On the biggest stages, though, Trump has regularly fallen back on the myths of rampant voter fraud that he’s claimed denied him a second term.

“Mail-in voting has to be totally corrupt. Get that through your head,” Trump said at a Michigan rally in February. “I mean, it has to be.”

Republican presidential candidate and former President Donald Trump attends a campaign rally in Waterford Township, Mich., Feb. 17, 2024.

Republican presidential candidate and former President Donald Trump attends a campaign rally in Waterford Township, Michigan Feb. 17.

Paul Sancya/AP Photos

The FBI and other authorities have confirmed there was no widespread mail voter fraud or any other interference in the 2020 election.

While Tracy and other establishment Illinois Republicans have kept Trump’s lies about election fraud at arm’s length, they have suggested Democrats who hold all statewide offices and supermajorities in the General Assembly aren’t committed to preventing ballot-box shenanigans.

“We want to make it easy to vote but hard to cheat. Democrats want it to be easy no matter what. They loosen voter integrity rules every chance they get,” Tracy said, pointing to Democratic rejection of voter ID requirements.

Republican leaders have also argued state laws that have expanded mail voting eligibility since 2020 “remove important election safeguards” — but they agree their opponents across the aisle have left them in the dust when it comes to voter registration and mail ballot sign-up efforts.

“Look at the model of what Democrats have done over the years,” said former Illinois House Minority Leader Jim Durkin, a Republican from Western Springs who stepped down last year. “They have been incredibly successful at registering and mobilizing voters.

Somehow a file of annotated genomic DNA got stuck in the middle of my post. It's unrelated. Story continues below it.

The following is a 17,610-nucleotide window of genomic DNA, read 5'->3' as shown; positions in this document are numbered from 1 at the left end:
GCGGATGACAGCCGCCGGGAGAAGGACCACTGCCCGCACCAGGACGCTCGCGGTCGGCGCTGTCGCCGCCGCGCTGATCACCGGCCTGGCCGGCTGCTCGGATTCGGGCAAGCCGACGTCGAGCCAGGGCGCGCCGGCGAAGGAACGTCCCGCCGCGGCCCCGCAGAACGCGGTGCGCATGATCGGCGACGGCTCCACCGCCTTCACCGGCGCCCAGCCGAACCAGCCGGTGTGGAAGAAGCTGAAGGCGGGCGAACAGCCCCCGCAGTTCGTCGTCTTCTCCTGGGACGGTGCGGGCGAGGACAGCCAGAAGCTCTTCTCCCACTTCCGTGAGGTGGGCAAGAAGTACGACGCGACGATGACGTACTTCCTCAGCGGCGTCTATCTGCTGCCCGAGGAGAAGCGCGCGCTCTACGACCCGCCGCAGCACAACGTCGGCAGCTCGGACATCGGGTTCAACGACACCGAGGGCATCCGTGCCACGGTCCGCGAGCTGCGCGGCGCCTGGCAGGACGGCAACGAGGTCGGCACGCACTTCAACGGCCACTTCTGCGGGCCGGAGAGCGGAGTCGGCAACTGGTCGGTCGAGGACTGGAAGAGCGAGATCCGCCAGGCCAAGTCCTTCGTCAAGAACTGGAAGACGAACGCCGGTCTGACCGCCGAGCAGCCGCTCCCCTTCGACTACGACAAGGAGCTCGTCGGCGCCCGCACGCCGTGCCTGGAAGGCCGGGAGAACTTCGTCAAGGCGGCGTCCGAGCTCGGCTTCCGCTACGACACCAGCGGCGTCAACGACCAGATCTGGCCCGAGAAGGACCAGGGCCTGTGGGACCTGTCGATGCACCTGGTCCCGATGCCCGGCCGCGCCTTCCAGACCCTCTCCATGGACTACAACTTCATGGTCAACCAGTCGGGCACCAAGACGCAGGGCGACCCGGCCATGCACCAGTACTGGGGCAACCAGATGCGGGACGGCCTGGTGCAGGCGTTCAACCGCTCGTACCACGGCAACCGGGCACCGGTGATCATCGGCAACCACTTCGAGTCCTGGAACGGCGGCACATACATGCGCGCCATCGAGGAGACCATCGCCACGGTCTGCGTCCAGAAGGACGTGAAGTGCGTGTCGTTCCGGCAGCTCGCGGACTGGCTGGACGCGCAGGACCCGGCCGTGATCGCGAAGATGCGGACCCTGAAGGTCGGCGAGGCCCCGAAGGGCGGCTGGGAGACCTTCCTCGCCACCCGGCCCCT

“I can’t tell you how many times I’ve seen Republicans up 3 to 4 points on Election Day, and everyone is thrilled until — ‘whoa, whoa, there are still mail ballots out.’ Then there’s a flip, and we continue to be on the losing side,” said Durkin, a vocal opponent of Trump.

“It took Republicans a while to see this is where elections are won and lost,” he said. “It’s here to stay. It’s in every state, whether you like it or not, and you have to deal with it.”

Former Illinois House Republican Leader Jim Durkin, pictured at his Loop office in November 2022.

Former Illinois House Republican Leader Jim Durkin, pictured at his Loop office in November 2022.

Tyler Pasciak LaRiviere/Sun-Times

Mail-in voting strong in and around Chicago

More than 378,000 Illinois mail ballots were counted in the March 19 primary, according to the Illinois State Board of Elections.

The Sun-Times found about two-thirds of those came from the counties including and around Chicago: Cook, Will, Lake, DuPage, McHenry, Kane, Kendall, Kankakee and Grundy.

Chicago led the way with almost 109,000 mail ballots cast, or about 28% of the city turnout.

Most of those — about 98,000 — were Democratic ballots, accounting for nearly 29% of all Democratic votes. The 9,536 Chicago Republican mail ballots accounted for 23% of all GOP votes in the city.

In suburban Cook County, about 23% of Democratic ballots came by mail, while just 15% of Republicans did.

Lake County saw the highest vote-by-mail participation rate with one out of every three north suburban ballots mailed in. That includes a whopping 42% of Democratic ballots, compared to 22% of Republican ones.

GOP mail voting bottomed out in Kankakee County, where 11% of all ballots were postmarked, including less than 7% of Republican ones.

In all counties except Cook, Republican mail-in rates trailed Democratic ones by 10 percentage points or more.